How to Build Your Flow Control With the Bandwidth API

When you place a call or an SMS, a bunch of things that are completely transparent to the end user are taking place under the hood of the telephony infrastructure: switching, call routing, event notifications, and more. For developers to build their own telephony apps or build telephony into existing apps, like Rover.com, they need to be able to mimic the various legs of that process or what is known as "flow control."  Building your own flow control from scratch can be daunting which is why it could make sense to rely on an API that's equipped to deal with it.... Bandwidth is one such service.

Bandwidth provides an API to programmatically control phone numbers. What started as a fun idea, has grown into a massive service powering all sorts of businesses.

Traditionally, you would have to control each and every leg of a call flow with the REST API. While this is approach is incredibly powerful and flexible, you probably don’t need to manage all that yourself.

The REST API — Great power = Great Responsibility

Traditional Call Forward Flow with REST

Enter BXML (Bandwidth XML)

BXML is simply an XML document generated by your server (or you for simple use-cases) that instructs the Bandwidth Servers on how to handle your calls and sms. BXML is almost always going to reduce your complexity and in some cases improve performance.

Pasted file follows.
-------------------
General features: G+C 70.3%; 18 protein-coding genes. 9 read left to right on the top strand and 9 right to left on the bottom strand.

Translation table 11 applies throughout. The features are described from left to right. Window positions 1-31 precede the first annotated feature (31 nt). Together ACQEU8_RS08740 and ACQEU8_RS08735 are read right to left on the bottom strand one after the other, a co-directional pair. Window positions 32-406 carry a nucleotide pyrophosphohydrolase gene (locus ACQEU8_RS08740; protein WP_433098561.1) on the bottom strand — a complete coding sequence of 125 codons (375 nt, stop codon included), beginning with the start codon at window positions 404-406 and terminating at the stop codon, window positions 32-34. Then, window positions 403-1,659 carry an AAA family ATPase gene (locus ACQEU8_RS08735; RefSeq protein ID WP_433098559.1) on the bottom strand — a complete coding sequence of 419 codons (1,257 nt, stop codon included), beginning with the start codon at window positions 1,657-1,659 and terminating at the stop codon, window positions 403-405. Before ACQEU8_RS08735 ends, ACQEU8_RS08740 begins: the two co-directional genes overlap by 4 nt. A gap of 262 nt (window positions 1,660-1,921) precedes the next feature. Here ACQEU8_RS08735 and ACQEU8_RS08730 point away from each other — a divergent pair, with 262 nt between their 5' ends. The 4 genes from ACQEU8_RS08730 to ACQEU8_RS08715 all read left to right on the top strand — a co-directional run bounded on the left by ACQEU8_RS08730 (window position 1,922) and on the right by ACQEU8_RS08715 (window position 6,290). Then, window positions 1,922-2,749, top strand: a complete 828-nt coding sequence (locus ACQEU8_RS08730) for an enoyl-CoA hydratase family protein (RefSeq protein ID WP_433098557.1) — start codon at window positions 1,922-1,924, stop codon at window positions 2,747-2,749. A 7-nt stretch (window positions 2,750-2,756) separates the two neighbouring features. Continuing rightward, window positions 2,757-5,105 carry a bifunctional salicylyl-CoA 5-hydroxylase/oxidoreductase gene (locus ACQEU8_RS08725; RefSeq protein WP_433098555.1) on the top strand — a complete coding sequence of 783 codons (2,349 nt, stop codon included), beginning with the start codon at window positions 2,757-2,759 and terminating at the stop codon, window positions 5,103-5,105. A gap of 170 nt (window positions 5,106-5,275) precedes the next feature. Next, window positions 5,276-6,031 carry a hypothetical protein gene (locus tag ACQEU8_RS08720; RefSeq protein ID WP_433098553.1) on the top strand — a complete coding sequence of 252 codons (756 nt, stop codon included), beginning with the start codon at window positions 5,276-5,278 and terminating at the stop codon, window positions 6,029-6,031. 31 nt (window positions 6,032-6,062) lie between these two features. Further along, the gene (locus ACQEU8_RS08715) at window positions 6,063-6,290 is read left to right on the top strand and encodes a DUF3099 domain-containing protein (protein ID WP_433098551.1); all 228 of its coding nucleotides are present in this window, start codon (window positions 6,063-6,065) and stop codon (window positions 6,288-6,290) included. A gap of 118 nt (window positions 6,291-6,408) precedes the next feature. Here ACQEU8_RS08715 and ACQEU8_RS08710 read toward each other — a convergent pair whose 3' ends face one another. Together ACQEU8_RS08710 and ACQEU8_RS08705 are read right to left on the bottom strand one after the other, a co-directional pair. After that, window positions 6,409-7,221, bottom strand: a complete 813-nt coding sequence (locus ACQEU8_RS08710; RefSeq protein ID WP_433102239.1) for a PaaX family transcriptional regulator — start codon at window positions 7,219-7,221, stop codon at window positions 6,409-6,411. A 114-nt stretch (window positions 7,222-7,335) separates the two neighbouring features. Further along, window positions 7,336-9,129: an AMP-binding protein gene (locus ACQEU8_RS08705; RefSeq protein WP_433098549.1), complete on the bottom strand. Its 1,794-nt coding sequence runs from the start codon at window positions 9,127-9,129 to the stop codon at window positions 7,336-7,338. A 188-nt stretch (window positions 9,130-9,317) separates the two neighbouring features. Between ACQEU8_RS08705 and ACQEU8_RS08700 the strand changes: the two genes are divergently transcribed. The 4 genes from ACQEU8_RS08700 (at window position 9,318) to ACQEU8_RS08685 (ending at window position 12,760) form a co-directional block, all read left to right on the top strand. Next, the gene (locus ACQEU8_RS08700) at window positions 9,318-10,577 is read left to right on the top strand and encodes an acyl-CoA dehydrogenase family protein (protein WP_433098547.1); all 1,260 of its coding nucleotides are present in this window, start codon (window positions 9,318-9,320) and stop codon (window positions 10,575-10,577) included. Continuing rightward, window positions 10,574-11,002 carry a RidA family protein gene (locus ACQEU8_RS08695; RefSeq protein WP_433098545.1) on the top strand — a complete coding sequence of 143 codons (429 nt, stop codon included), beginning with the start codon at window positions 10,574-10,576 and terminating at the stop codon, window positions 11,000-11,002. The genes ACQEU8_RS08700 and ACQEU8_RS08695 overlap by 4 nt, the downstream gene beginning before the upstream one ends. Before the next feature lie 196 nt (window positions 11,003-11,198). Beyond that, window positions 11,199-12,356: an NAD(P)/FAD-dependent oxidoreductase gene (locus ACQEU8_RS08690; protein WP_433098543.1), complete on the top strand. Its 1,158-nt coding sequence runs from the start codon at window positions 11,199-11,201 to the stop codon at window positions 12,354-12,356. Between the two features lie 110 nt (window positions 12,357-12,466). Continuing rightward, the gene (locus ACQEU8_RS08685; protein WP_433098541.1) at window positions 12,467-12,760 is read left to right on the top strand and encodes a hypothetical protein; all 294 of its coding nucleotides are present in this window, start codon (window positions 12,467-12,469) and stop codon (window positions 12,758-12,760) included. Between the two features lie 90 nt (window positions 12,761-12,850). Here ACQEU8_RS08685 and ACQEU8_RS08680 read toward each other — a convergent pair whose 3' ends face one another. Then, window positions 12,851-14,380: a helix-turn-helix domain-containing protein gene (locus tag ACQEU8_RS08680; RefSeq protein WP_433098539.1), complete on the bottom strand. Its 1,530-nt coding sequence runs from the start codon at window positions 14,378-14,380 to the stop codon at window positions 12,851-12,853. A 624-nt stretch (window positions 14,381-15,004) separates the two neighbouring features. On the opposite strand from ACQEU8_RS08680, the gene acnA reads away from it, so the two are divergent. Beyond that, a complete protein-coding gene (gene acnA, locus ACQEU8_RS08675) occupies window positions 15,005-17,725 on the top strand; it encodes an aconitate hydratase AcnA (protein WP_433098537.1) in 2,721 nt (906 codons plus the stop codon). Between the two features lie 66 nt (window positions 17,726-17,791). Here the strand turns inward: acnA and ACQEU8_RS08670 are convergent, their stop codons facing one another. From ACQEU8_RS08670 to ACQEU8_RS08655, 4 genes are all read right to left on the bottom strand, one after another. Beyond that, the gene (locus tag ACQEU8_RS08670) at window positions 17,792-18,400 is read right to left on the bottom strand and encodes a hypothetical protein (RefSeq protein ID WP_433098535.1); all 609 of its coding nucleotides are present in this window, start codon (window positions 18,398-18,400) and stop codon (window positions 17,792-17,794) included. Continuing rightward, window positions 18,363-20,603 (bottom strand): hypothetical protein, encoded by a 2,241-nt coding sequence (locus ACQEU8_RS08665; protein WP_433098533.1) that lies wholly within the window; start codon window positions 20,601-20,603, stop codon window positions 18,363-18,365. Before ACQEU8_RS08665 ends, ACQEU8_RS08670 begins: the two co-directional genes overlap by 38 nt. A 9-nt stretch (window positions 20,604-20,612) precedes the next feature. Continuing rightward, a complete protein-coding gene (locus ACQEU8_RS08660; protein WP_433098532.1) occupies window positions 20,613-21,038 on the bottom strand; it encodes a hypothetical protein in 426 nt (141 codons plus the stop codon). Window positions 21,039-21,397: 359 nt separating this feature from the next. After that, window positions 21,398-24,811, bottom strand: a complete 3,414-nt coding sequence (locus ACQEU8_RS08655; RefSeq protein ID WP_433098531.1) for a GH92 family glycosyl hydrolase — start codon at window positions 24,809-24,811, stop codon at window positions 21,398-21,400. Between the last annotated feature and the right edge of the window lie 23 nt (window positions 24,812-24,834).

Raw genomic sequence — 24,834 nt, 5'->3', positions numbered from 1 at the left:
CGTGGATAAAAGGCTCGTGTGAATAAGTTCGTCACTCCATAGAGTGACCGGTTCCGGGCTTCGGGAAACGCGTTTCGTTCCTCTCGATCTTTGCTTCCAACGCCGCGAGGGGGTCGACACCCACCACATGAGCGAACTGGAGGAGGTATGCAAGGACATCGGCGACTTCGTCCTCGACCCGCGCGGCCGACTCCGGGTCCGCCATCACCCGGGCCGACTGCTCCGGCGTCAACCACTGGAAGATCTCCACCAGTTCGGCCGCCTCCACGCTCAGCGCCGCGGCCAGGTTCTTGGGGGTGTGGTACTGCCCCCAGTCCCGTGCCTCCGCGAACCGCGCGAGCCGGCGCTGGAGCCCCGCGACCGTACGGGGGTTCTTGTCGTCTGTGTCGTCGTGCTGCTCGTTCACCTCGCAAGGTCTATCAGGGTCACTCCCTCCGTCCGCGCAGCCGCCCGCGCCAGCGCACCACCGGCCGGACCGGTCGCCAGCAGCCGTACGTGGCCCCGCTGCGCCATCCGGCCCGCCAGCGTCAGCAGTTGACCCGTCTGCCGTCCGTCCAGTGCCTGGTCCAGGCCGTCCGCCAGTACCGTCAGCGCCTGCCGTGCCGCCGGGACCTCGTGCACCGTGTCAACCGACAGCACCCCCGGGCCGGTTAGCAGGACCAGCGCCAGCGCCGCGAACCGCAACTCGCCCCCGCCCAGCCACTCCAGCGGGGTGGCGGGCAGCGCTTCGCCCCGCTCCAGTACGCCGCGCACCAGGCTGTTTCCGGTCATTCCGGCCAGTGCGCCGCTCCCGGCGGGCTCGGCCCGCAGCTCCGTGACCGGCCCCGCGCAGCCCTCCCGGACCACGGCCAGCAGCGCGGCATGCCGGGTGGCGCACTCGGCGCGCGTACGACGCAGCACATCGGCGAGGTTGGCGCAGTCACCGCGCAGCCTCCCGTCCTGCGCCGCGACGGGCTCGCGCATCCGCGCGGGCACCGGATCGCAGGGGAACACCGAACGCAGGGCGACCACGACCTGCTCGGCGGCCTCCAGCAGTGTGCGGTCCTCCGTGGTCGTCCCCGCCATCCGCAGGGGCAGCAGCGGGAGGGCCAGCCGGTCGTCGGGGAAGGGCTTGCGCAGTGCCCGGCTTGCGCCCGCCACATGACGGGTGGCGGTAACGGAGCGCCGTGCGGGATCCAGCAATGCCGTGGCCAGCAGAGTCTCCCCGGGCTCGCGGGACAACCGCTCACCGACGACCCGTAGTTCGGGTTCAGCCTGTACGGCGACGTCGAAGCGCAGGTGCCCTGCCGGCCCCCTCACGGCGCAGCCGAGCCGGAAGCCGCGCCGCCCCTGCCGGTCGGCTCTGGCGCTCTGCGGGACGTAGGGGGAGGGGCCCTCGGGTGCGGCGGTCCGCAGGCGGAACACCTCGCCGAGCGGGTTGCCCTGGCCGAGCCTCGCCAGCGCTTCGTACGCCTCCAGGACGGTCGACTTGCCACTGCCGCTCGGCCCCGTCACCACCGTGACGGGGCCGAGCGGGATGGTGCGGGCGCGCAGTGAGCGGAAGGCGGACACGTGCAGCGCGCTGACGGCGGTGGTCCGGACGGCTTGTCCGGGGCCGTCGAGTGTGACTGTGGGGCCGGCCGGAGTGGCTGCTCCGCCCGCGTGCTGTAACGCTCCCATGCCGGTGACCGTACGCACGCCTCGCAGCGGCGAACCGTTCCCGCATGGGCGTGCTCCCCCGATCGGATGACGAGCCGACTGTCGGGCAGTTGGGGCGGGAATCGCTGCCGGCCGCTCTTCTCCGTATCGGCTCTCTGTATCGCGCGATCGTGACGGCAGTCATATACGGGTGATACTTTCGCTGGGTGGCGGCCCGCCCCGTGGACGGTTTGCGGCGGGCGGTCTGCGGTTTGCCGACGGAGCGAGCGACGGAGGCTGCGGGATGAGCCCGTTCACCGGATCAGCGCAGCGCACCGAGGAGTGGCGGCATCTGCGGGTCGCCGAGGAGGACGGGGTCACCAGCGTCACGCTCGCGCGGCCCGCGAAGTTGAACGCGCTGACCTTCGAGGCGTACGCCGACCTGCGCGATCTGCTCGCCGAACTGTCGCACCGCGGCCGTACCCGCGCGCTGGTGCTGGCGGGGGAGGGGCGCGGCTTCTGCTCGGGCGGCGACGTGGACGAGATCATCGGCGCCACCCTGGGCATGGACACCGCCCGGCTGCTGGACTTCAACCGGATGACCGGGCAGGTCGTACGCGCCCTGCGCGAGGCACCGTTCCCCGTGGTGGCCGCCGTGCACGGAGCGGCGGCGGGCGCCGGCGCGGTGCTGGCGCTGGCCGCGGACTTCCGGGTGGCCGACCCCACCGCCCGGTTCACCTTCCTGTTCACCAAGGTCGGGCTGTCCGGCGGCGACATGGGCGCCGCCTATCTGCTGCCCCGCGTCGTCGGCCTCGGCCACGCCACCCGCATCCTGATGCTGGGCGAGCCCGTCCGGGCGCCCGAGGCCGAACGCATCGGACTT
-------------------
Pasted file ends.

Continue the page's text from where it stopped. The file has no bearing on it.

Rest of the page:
When the XML document is retrieved by Bandwidth, all of the actionable contacts are handled by Bandwidth internally. This results in a decreased latency which makes the customer interactions more ‘snappy’.

BXML Call Forward Flow

Where BXML Really Shines

BXML can potentially make any call flow more straightforward. But it really shines when managing conference calls and simulring (ringing multiple phones and connecting the first to answer). Simulring via the REST API can ring unlimited phones and connect the first to answer. However, making each call, waiting for an answer event, answering the call, ending the other calls, bridging the two call legs, hanging up the calls when conversation is over, and ending the bridge is ALL handled in your application. If you only need to simulring a few phones, BXML is your new best friend!

All of that above complexity can be contained in a single BXML document

<?xml version=”1.0" encoding=”UTF-8"?>
<Response>
    <Transfer transferCallerId=”+15552221235”>
        <PhoneNumber>+15552221234</PhoneNumber>
        <PhoneNumber>+15552221233</PhoneNumber>
        <SpeakSentence gender=”male” locale=”en_US” voice=”paul”>This call has been forwarded.</SpeakSentence>
    </Transfer>
</Response>
Daniel Tolbert Computer Nerd. Beer Snob. Music Enthusiast. Idea Machine. Developer Evangelist for Bandwidth.com. Telecommunications Expert.

Comments